2. Attached to the body in some remarkable way was the Ka, or "double," of a man; it may be defined as an abstract individuality or personality which was endowed with all his characteristic attributes, and it possessed an absolutely independent existence. It was free to move from place to place upon earth at will, and it could enter heaven and hold converse with the gods. The offerings made in the tombs at all periods were intended for the nourishment of the Ka, and it was supposed to be able to eat and drink and to enjoy the odour of incense. In the earliest times a certain portion of the tomb was set apart for the use of the Ka, and the religious organization of the period ordered that a class of priests should perform ceremonies and recite prayers at stated seasons for the benefit of the Ka in the Ka chapel; these men were known as "ka priests." In the period when the pyramids were built it was firmly believed that the deceased, in some form, was able to be purified, and to sit down and to eat bread with it "unceasingly and for ever;" and the Ka who was not supplied with a sufficiency of food in the shape of offerings of bread, cakes, flowers, fruit, wine, ale, and the like, was in serious danger of starvation.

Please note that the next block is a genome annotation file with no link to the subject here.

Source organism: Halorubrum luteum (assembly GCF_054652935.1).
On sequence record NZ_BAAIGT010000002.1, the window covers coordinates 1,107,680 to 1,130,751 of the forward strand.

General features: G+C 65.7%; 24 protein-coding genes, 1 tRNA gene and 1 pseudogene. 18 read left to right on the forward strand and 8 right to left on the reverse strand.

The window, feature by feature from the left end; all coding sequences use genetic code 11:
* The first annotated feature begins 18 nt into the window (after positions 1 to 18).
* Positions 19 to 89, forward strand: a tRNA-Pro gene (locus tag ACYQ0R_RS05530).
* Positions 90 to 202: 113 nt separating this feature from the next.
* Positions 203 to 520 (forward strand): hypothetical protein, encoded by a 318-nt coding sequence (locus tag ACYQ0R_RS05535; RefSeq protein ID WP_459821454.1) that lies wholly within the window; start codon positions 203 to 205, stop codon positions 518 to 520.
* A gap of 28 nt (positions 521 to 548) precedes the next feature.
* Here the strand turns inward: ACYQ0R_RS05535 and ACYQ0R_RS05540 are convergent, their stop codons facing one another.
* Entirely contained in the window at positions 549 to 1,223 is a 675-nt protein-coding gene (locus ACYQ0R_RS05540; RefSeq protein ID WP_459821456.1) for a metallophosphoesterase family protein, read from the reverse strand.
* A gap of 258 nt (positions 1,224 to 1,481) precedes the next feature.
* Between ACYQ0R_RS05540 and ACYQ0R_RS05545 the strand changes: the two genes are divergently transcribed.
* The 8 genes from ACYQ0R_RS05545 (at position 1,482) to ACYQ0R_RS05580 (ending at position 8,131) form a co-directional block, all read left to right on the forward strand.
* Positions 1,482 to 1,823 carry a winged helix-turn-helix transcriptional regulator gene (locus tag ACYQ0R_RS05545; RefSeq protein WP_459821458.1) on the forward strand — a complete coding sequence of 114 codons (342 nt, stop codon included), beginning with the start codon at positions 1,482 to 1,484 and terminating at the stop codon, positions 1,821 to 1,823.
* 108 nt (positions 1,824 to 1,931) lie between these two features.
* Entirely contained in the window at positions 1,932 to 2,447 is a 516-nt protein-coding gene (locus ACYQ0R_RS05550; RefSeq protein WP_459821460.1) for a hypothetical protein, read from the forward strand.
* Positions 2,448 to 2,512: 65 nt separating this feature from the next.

3. The soul was called Ba, and the ideas which the Egyptians held concerning it are somewhat difficult to reconcile; the meaning of the word seems to be something like "sublime," "noble," "mighty." The Ba dwelt in the Ka, and seems to have had the power of becoming corporeal or incorporeal at will; it had both substance and form, and is frequently depicted on the papyri and monuments as a human-headed hawk Ba 50x62; in nature and substance it is stated to be ethereal. It had the power to leave the tomb, and to pass up into heaven where it was believed to enjoy an eternal existence in a state of glory; it could, however, and did, revisit the body in the tomb, and from certain texts it seems that it could re-animate it and hold converse with it.